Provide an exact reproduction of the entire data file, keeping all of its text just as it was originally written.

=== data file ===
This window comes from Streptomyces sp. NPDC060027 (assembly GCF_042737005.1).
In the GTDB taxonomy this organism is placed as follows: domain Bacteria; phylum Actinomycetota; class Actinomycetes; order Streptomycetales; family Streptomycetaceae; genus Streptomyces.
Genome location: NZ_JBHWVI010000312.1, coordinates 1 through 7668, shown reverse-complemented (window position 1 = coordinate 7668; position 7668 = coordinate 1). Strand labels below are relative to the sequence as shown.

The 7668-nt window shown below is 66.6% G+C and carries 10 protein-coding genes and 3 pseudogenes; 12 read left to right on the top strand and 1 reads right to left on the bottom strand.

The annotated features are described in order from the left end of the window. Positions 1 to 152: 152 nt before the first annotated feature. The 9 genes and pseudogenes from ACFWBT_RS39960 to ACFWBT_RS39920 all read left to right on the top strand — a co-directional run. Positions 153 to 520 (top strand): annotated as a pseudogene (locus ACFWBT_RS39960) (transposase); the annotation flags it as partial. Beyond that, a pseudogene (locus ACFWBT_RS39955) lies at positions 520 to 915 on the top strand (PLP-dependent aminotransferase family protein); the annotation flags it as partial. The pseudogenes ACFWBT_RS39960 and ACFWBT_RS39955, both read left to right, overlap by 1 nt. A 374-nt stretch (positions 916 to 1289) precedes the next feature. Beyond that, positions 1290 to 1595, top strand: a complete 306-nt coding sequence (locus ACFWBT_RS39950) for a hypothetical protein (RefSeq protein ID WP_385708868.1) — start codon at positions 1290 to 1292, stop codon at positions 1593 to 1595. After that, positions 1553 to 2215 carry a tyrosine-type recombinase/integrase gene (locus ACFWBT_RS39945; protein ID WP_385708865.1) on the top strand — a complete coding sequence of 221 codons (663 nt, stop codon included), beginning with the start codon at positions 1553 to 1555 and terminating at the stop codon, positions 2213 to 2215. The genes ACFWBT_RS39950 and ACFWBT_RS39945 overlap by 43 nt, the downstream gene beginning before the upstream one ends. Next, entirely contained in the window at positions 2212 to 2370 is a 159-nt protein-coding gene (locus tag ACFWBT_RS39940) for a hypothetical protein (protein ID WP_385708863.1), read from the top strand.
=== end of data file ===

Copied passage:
This window comes from Streptomyces sp. NPDC060027 (assembly GCF_042737005.1).
In the GTDB taxonomy this organism is placed as follows: domain Bacteria; phylum Actinomycetota; class Actinomycetes; order Streptomycetales; family Streptomycetaceae; genus Streptomyces.
Genome location: NZ_JBHWVI010000312.1, coordinates 1 through 7668, shown reverse-complemented (window position 1 = coordinate 7668; position 7668 = coordinate 1). Strand labels below are relative to the sequence as shown.

The 7668-nt window shown below is 66.6% G+C and carries 10 protein-coding genes and 3 pseudogenes; 12 read left to right on the top strand and 1 reads right to left on the bottom strand.

The annotated features are described in order from the left end of the window. Positions 1 to 152: 152 nt before the first annotated feature. The 9 genes and pseudogenes from ACFWBT_RS39960 to ACFWBT_RS39920 all read left to right on the top strand — a co-directional run. Positions 153 to 520 (top strand): annotated as a pseudogene (locus ACFWBT_RS39960) (transposase); the annotation flags it as partial. Beyond that, a pseudogene (locus ACFWBT_RS39955) lies at positions 520 to 915 on the top strand (PLP-dependent aminotransferase family protein); the annotation flags it as partial. The pseudogenes ACFWBT_RS39960 and ACFWBT_RS39955, both read left to right, overlap by 1 nt. A 374-nt stretch (positions 916 to 1289) precedes the next feature. Beyond that, positions 1290 to 1595, top strand: a complete 306-nt coding sequence (locus ACFWBT_RS39950) for a hypothetical protein (RefSeq protein ID WP_385708868.1) — start codon at positions 1290 to 1292, stop codon at positions 1593 to 1595. After that, positions 1553 to 2215 carry a tyrosine-type recombinase/integrase gene (locus ACFWBT_RS39945; protein ID WP_385708865.1) on the top strand — a complete coding sequence of 221 codons (663 nt, stop codon included), beginning with the start codon at positions 1553 to 1555 and terminating at the stop codon, positions 2213 to 2215. The genes ACFWBT_RS39950 and ACFWBT_RS39945 overlap by 43 nt, the downstream gene beginning before the upstream one ends. Next, entirely contained in the window at positions 2212 to 2370 is a 159-nt protein-coding gene (locus tag ACFWBT_RS39940) for a hypothetical protein (protein ID WP_385708863.1), read from the top strand.